When you’re standing under the 17 foot statue of David, with his perfectly chiseled muscles and realistic facial expression you’ll feel incredibly small. When you’re overlooking the thumbnail-sized towns from your airplane seat, when you try a meat sauce that’s been handed down for three generations, when you think about religious persecution as you stand in the middle of a famous church, you’ll realize how miniscule you are in the big scheme of things.
Suddenly your bad hair day and blistered feet don’t really seem to matter. For those weeks, months, you aren’t a college kid anymore. You’ll begin to learn about people much different than yourself, understand their language, beliefs, customs, fears, habits, traditions. You’ll learn to make friends with people you might not have before. And you’ll become humble, learning to listen and take it all in.
4. And then you’ll see the world in a new way
When you have to travel from place to place by boat in Venice, when you’re surrounded by the ruins of the Roman forum, when you try escargot for the first time and actually love the buttery, salty taste, you’ll see the world in a new way.
For probably the first time, you’ll see that the world is exciting and new. That there is life beyond the frat houses and final paper deadlines. The sites, ruins, sculptures, and artwork aren’t just pictures in a textbook. They become tangible, something you can touch, admire, ponder. The world suddenly becomes this place you can discover, and there is so much to learn, so much to see, and so many new experiences to just say, ‘Sure, why not?’
5. You’ll learn to slow down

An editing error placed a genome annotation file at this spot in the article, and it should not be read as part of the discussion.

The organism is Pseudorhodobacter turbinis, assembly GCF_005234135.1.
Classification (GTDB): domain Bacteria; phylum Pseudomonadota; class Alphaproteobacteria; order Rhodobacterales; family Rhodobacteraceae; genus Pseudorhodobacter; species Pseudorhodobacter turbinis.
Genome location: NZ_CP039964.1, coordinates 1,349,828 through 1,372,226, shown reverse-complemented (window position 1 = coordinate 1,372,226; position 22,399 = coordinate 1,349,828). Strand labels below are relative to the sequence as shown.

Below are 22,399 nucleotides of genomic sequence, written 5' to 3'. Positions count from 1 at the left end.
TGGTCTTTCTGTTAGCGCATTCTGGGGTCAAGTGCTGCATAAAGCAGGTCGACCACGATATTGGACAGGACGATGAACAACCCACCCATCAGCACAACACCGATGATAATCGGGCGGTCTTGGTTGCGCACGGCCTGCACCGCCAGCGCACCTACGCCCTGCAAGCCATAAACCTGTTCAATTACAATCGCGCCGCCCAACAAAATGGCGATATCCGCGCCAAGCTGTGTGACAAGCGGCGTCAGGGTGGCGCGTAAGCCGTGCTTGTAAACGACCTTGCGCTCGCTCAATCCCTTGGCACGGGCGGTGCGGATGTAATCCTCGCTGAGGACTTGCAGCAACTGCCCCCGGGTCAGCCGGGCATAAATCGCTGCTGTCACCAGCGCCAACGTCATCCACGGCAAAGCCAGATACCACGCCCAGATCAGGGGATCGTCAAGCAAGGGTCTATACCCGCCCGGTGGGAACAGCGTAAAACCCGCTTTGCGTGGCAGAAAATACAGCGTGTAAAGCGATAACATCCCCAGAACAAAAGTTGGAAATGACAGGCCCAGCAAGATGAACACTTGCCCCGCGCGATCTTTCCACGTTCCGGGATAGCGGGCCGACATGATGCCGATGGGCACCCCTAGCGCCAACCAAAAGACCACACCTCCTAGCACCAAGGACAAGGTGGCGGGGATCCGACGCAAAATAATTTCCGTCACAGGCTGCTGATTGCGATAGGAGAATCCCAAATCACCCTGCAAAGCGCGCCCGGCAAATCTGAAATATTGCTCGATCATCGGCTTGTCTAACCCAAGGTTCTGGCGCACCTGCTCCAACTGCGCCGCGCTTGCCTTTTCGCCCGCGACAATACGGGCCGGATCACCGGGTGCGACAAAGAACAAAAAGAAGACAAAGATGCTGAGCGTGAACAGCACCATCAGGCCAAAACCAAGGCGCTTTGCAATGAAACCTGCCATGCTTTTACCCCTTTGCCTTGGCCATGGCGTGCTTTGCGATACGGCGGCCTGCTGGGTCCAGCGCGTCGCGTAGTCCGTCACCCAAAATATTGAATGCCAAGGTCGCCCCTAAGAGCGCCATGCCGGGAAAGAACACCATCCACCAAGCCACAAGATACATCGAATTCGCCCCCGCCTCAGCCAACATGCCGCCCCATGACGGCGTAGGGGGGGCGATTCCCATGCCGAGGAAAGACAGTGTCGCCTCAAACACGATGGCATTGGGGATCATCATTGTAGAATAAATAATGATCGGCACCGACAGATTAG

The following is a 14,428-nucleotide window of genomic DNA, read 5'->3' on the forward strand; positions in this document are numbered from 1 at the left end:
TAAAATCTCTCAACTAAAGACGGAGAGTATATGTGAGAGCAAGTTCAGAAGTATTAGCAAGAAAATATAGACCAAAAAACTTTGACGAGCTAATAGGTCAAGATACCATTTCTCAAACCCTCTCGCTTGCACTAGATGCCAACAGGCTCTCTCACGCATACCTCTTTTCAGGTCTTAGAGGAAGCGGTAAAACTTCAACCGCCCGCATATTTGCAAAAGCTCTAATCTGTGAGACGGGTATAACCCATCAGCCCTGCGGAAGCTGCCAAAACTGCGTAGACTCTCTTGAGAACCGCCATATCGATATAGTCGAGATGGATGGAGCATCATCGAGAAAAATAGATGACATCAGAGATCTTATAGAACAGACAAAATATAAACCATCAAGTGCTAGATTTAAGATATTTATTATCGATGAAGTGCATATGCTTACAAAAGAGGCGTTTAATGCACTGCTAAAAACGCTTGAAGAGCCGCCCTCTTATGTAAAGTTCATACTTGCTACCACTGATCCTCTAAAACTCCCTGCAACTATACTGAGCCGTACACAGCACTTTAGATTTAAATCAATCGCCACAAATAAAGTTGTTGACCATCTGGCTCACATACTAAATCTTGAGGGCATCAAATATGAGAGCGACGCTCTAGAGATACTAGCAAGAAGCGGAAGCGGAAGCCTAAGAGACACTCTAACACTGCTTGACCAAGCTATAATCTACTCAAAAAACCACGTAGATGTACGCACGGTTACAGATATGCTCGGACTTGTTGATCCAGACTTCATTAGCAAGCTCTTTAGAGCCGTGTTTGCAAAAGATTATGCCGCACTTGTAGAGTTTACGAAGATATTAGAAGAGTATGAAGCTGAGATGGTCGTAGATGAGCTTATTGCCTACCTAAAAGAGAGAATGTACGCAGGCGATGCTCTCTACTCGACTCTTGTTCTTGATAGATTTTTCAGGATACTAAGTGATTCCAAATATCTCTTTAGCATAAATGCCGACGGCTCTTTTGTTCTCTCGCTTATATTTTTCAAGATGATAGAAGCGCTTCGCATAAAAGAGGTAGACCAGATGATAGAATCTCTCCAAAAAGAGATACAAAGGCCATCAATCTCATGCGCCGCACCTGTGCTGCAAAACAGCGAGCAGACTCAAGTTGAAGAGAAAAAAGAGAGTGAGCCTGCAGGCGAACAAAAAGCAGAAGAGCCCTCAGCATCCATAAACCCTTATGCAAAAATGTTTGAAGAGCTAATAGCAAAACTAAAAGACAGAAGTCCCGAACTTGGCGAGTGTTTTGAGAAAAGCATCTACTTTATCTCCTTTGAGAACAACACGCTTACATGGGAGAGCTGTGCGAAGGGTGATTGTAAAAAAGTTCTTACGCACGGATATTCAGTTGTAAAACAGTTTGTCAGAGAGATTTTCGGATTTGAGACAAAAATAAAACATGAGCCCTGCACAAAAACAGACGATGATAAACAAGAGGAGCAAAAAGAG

When you don’t have to punch a clock for work, eat quickly before basketball practice, get up by the third snooze button, race down the hallway for Chemistry class, or get that project turned in before Friday, you can just sit and enjoy your experiences.
That’s the beauty of studying abroad—you learn to slow down.
In a foreign country, you can turn off your social media and live a life without distractions and drama. Other things will become more important, like sharing stories and ideas with others, slurping rich and cheesy Carbonara pasta, staying up to watch the sunrise over Anacapri, riding in a gondola across Venice, trying different wines and gelatos, dancing ridiculously to Americanized techno in an Italian club, or just sitting quietly and admiring nature.
Suddenly deadlines, demands, and decisions won’t have as much relevance. You won’t have to stress about what you need to do. You can just be.
6. And finally, you’ll learn a lot about yourself
Not only will you return reciting important dates and garbled French words, holding handfuls of trinkets for your little siblings, but you’ll return a new person.
You’ll know what foods you love and hate, what your biggest fears are, how late you can stay up, how long you can walk with bleeding toes, what foreign words will get you where you want to be, what art really spoke to you, and who you are now.
When you’ll leave, you’ll be a scared twenty-something-year-old. But when you return, you’ll be an older, livelier (after sleeping off the jetlag), and more open person. You’ll be willing to try new things, to share your experiences, and to value things and people in your life. And you’ll learn that you love the rush of being somewhere foreign, a feather thrown into a bustling ocean, trying to stay afloat and ride the waves.